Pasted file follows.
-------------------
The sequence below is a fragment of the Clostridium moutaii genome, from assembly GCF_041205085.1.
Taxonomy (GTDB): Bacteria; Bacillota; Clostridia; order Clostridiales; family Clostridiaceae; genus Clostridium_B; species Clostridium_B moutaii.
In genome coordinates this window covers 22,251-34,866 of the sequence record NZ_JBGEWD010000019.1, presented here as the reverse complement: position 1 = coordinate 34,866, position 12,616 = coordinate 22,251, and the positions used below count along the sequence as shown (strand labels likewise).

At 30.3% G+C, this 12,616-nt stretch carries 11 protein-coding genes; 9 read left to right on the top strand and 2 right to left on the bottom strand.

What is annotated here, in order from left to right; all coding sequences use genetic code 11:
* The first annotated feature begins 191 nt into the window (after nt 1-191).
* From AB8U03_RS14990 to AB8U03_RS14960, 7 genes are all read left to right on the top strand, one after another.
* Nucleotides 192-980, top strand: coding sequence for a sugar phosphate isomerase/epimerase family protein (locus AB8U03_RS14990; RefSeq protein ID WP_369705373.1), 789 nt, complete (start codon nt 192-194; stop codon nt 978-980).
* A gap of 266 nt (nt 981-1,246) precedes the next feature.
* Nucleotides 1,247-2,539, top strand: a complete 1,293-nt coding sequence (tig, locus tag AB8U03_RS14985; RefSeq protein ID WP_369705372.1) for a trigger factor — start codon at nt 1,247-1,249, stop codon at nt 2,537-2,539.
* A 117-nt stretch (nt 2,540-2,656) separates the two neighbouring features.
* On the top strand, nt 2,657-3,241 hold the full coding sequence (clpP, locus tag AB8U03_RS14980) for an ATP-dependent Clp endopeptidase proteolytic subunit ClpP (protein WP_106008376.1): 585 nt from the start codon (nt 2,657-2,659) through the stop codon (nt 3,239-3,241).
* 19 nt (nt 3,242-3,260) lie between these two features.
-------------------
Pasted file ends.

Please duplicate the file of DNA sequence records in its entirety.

The sequence below is a fragment of the Clostridium moutaii genome, from assembly GCF_041205085.1.
Taxonomy (GTDB): Bacteria; Bacillota; Clostridia; order Clostridiales; family Clostridiaceae; genus Clostridium_B; species Clostridium_B moutaii.
In genome coordinates this window covers 22,251-34,866 of the sequence record NZ_JBGEWD010000019.1, presented here as the reverse complement: position 1 = coordinate 34,866, position 12,616 = coordinate 22,251, and the positions used below count along the sequence as shown (strand labels likewise).

At 30.3% G+C, this 12,616-nt stretch carries 11 protein-coding genes; 9 read left to right on the top strand and 2 right to left on the bottom strand.

What is annotated here, in order from left to right; all coding sequences use genetic code 11:
* The first annotated feature begins 191 nt into the window (after nt 1-191).
* From AB8U03_RS14990 to AB8U03_RS14960, 7 genes are all read left to right on the top strand, one after another.
* Nucleotides 192-980, top strand: coding sequence for a sugar phosphate isomerase/epimerase family protein (locus AB8U03_RS14990; RefSeq protein ID WP_369705373.1), 789 nt, complete (start codon nt 192-194; stop codon nt 978-980).
* A gap of 266 nt (nt 981-1,246) precedes the next feature.
* Nucleotides 1,247-2,539, top strand: a complete 1,293-nt coding sequence (tig, locus tag AB8U03_RS14985; RefSeq protein ID WP_369705372.1) for a trigger factor — start codon at nt 1,247-1,249, stop codon at nt 2,537-2,539.
* A 117-nt stretch (nt 2,540-2,656) separates the two neighbouring features.
* On the top strand, nt 2,657-3,241 hold the full coding sequence (clpP, locus tag AB8U03_RS14980) for an ATP-dependent Clp endopeptidase proteolytic subunit ClpP (protein WP_106008376.1): 585 nt from the start codon (nt 2,657-2,659) through the stop codon (nt 3,239-3,241).
* 19 nt (nt 3,242-3,260) lie between these two features.